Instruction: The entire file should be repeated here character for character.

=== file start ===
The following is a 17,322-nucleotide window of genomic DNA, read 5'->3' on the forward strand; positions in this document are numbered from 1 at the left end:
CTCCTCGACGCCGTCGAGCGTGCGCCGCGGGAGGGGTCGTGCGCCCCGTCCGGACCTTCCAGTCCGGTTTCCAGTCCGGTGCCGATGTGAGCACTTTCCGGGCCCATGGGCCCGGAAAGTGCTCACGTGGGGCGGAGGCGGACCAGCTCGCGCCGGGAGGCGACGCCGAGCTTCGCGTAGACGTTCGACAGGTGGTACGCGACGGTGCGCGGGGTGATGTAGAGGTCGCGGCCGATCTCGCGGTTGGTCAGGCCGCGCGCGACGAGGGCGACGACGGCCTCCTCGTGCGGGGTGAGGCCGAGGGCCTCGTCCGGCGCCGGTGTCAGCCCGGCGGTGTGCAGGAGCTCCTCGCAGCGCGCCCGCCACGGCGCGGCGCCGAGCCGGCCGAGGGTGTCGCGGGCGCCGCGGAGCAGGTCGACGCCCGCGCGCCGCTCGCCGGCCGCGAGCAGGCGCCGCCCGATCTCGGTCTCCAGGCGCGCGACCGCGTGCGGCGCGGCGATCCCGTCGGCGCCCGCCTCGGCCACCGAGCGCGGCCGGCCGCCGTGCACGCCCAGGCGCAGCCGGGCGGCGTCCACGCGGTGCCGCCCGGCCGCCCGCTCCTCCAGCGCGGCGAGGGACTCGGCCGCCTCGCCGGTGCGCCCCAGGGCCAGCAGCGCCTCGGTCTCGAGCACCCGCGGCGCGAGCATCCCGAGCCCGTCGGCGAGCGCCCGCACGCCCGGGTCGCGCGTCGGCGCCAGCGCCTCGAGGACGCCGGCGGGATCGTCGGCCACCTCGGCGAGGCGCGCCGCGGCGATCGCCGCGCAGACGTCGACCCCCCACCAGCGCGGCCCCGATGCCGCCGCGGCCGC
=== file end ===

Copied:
The following is a 17,322-nucleotide window of genomic DNA, read 5'->3' on the forward strand; positions in this document are numbered from 1 at the left end:
CTCCTCGACGCCGTCGAGCGTGCGCCGCGGGAGGGGTCGTGCGCCCCGTCCGGACCTTCCAGTCCGGTTTCCAGTCCGGTGCCGATGTGAGCACTTTCCGGGCCCATGGGCCCGGAAAGTGCTCACGTGGGGCGGAGGCGGACCAGCTCGCGCCGGGAGGCGACGCCGAGCTTCGCGTAGACGTTCGACAGGTGGTACGCGACGGTGCGCGGGGTGATGTAGAGGTCGCGGCCGATCTCGCGGTTGGTCAGGCCGCGCGCGACGAGGGCGACGACGGCCTCCTCGTGCGGGGTGAGGCCGAGGGCCTCGTCCGGCGCCGGTGTCAGCCCGGCGGTGTGCAGGAGCTCCTCGCAGCGCGCCCGCCACGGCGCGGCGCCGAGCCGGCCGAGGGTGTCGCGGGCGCCGCGGAGCAGGTCGACGCCCGCGCGCCGCTCGCCGGCCGCGAGCAGGCGCCGCCCGATCTCGGTCTCCAGGCGCGCGACCGCGTGCGGCGCGGCGATCCCGTCGGCGCCCGCCTCGGCCACCGAGCGCGGCCGGCCGCCGTGCACGCCCAGGCGCAGCCGGGCGGCGTCCACGCGGTGCCGCCCGGCCGCCCGCTCCTCCAGCGCGGCGAGGGACTCGGCCGCCTCGCCGGTGCGCCCCAGGGCCAGCAGCGCCTCGGTCTCGAGCACCCGCGGCGCGAGCATCCCGAGCCCGTCGGCGAGCGCCCGCACGCCCGGGTCGCGCGTCGGCGCCAGCGCCTCGAGGACGCCGGCGGGATCGTCGGCCACCTCGGCGAGGCGCGCCGCGGCGATCGCCGCGCAGACGTCGACCCCCCACCAGCGCGGCCCCGATGCCGCCGCGGCCGC